Boston Red Sox: Playing GM with the Atlanta Braves

Playing GM is a mini article series, in which I, Alex Peters, play out my wildest dreams and (hypothetically) place myself in the beautiful golden throne that is the Boston Red Sox General Manager chair. Helping me will be another Baseball Correspondent at iSportsWeb, representing their team, as we hash out potential trades both small and mega, with the Winter Meetings rapidly approaching. Think of it as Model UN but with a luxury tax. 

Last time, Dodgers writer Matthew Moreno and I constructed a megadeal for outfielder Matt Kemp. 

This time, representing the Atlanta Braves: Jordan Hill

 

Alex: Alright, Jordan, here’s the deal. There have been several reports that the Atlanta Braves are in need of a veteran starter to be a more consistent presence alongside their young hurlers. The Red Sox, as of now, have six starting pitchers, not to mention the half dozen or so pitchers in Triple and Double A who could see a start some time this season. With the Napoli signing (and my deal for Matt Kemp), the Sox need to clear some salary space to stay under the luxury tax, and letting one of their surplus starters go is the best way to go about it.

Are the reports that the Braves are searching for a pitcher true? I know losing Tim Hudson hurt.

 

Jordan: The reports concerning Atlanta’s need for a veteran hurler are spot-on. The Braves have leaned on Tim Hudson ever since he came to Atlanta from Oakland, but his departure for San Francisco leaves a huge question mark concerning the 2014 rotation.

alex-wood-ed-gardnerAtlanta has some great young pitchers in Kris Medlen, Mike Minor, and Julio Teheran, but the rest of the potential starters are a bit questionable. Brandon Beachy looked like Atlanta’s ace in 2012 before having to undergo Tommy John’s surgery, and he just did not look the same in the few games he pitched in the majors last season, posting a 4.50 ERA in five starts. Alex Wood’s play in the second half of last season (3-3 record with a 3.13 ERA and 77 strikeouts) gives him a compelling argument, but his inexperience still leaves some concern once he has to take his spot on the mound every fifth day. The same can be said of Princeton graduate David Hale, the twenty-six year old who was not called up until September but did break the Braves’ franchise record for strikeouts in a debut with nine.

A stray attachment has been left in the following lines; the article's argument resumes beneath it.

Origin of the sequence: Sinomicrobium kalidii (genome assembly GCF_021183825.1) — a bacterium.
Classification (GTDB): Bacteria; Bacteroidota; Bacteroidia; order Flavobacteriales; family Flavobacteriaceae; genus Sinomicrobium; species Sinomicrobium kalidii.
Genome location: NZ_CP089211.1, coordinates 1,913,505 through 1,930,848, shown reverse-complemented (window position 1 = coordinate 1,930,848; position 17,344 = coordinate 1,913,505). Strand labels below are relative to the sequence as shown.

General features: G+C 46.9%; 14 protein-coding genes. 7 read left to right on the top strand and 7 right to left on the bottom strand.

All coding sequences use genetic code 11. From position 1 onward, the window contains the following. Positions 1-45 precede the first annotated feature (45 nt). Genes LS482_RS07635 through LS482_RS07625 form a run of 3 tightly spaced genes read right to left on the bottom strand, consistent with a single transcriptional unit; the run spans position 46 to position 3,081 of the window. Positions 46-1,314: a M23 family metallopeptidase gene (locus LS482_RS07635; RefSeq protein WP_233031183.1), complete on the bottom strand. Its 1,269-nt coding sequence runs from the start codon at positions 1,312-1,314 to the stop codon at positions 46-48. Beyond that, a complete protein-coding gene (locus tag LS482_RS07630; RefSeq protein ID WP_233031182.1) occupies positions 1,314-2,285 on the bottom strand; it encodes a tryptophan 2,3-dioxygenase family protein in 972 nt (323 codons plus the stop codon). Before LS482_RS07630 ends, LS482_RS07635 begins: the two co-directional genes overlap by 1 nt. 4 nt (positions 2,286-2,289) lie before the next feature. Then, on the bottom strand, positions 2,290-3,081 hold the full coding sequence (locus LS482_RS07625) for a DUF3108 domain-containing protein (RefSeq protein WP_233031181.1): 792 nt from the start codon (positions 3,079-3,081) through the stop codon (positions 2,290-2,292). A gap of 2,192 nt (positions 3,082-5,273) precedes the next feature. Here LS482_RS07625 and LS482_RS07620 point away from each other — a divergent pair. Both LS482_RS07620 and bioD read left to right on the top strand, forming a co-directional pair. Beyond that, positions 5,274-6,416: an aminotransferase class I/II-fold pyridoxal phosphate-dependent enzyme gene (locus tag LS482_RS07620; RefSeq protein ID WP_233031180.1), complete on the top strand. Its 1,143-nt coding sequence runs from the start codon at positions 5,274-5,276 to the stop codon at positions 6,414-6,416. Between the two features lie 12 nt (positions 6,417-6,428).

The Braves will certainly be looking around the league for a proven starter that can join Medlen, Minor, Teheran, and either Beachy or Hale, but they will only pull the trigger given the right price; Atlanta has a multitude of talented young players, but also boasts a history of holding their pieces and allowing them to develop for their future teams. Which veterans will the Red Sox possibly be willing to part ways with, and what does the team want in return?

 

Alex: This is where things get tricky for the Red Sox. I think Clay Buchholz and Jon Lester are pretty untouchable at this point. Buchholz still has immense potential if he can stay healthy, and if Lester got traded after his playoff performance, I think there’d be a riot. The other four though…

World Series - Boston Red Sox v St Louis Cardinals - Game FourI’ve never had as big a 180 on a Boston athlete as I did with John Lackey this past year. Dude turned into a bulldog, toughing out games, and snarling and stomping off the mound after every strikeout, furious when Farrell comes to pick him up. Felix Doubront looked good as a long reliever in the playoffs, and is definitely improving, not to mention that he’s young and under club control.

Jake Peavy and Ryan Dempster are both beloved vet presences in Boston, but are the priciest of the four (Peavy is owed 14.5mil this year, with a player option in 2015, and Dempster is on the hook for one more year at 13.25mil). I think the Sox would be more willing to entertain offers for those two, not because of their performance, but just because of their age/cost.

As for what the Red Sox are looking for, it’s prospects. The team will always love to take on a pitching prospect, but are also looking to stock the farm at the outfield position and maybe a first baseman with power potential (no matter how raw).

That being said, the prestige of the prospect depends on which pitcher the Braves target. Out of the four, who do you think Atlanta would want the most, taking into consideration what the Sox would ask for in return?

 

Jordan: I agree with Buchholz and Lester being off limits, and frankly even if Boston was listening to offers the Braves would not be able to give up enough to bring those guys into the fold.

There were three starting pitchers that I had in mind from the Red Sox, and you just named all three. However, I have some real concerns with Lackey and Dempster. Lackey has never pitched in the National League, and although he did play a lot better last season and in the playoffs, he simply has not been the same since he left the Angels.